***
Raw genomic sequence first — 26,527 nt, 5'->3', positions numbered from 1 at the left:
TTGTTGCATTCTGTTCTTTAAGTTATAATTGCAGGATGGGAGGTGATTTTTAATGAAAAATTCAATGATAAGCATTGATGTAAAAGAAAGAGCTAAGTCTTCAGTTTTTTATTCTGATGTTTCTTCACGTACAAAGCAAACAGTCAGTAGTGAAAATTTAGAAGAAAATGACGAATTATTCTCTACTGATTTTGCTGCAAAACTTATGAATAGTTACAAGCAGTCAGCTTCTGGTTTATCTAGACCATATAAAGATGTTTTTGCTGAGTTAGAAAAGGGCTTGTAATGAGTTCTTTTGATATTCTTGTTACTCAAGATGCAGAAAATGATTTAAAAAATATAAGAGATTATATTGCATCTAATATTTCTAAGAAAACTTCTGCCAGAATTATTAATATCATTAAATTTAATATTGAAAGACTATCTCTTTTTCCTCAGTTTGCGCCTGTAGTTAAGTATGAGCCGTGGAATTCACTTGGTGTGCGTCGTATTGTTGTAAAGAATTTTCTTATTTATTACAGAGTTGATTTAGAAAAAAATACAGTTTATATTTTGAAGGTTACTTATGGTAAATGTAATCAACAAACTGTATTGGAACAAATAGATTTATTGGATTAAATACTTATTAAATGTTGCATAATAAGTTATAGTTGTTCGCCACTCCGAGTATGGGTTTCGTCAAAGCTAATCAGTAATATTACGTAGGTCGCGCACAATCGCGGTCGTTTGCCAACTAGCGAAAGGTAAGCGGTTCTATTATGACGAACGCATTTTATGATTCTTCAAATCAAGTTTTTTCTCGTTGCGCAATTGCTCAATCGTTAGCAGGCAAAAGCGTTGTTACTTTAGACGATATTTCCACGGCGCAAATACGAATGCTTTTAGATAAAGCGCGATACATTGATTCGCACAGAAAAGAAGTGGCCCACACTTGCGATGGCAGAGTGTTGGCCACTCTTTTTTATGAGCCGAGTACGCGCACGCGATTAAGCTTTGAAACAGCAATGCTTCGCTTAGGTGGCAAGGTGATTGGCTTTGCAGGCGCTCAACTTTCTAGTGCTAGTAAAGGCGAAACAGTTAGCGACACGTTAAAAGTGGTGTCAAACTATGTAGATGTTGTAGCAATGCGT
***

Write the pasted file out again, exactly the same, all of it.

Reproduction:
Raw genomic sequence first — 26,527 nt, 5'->3', positions numbered from 1 at the left:
TTGTTGCATTCTGTTCTTTAAGTTATAATTGCAGGATGGGAGGTGATTTTTAATGAAAAATTCAATGATAAGCATTGATGTAAAAGAAAGAGCTAAGTCTTCAGTTTTTTATTCTGATGTTTCTTCACGTACAAAGCAAACAGTCAGTAGTGAAAATTTAGAAGAAAATGACGAATTATTCTCTACTGATTTTGCTGCAAAACTTATGAATAGTTACAAGCAGTCAGCTTCTGGTTTATCTAGACCATATAAAGATGTTTTTGCTGAGTTAGAAAAGGGCTTGTAATGAGTTCTTTTGATATTCTTGTTACTCAAGATGCAGAAAATGATTTAAAAAATATAAGAGATTATATTGCATCTAATATTTCTAAGAAAACTTCTGCCAGAATTATTAATATCATTAAATTTAATATTGAAAGACTATCTCTTTTTCCTCAGTTTGCGCCTGTAGTTAAGTATGAGCCGTGGAATTCACTTGGTGTGCGTCGTATTGTTGTAAAGAATTTTCTTATTTATTACAGAGTTGATTTAGAAAAAAATACAGTTTATATTTTGAAGGTTACTTATGGTAAATGTAATCAACAAACTGTATTGGAACAAATAGATTTATTGGATTAAATACTTATTAAATGTTGCATAATAAGTTATAGTTGTTCGCCACTCCGAGTATGGGTTTCGTCAAAGCTAATCAGTAATATTACGTAGGTCGCGCACAATCGCGGTCGTTTGCCAACTAGCGAAAGGTAAGCGGTTCTATTATGACGAACGCATTTTATGATTCTTCAAATCAAGTTTTTTCTCGTTGCGCAATTGCTCAATCGTTAGCAGGCAAAAGCGTTGTTACTTTAGACGATATTTCCACGGCGCAAATACGAATGCTTTTAGATAAAGCGCGATACATTGATTCGCACAGAAAAGAAGTGGCCCACACTTGCGATGGCAGAGTGTTGGCCACTCTTTTTTATGAGCCGAGTACGCGCACGCGATTAAGCTTTGAAACAGCAATGCTTCGCTTAGGTGGCAAGGTGATTGGCTTTGCAGGCGCTCAACTTTCTAGTGCTAGTAAAGGCGAAACAGTTAGCGACACGTTAAAAGTGGTGTCAAACTATGTAGATGTTGTAGCAATGCGT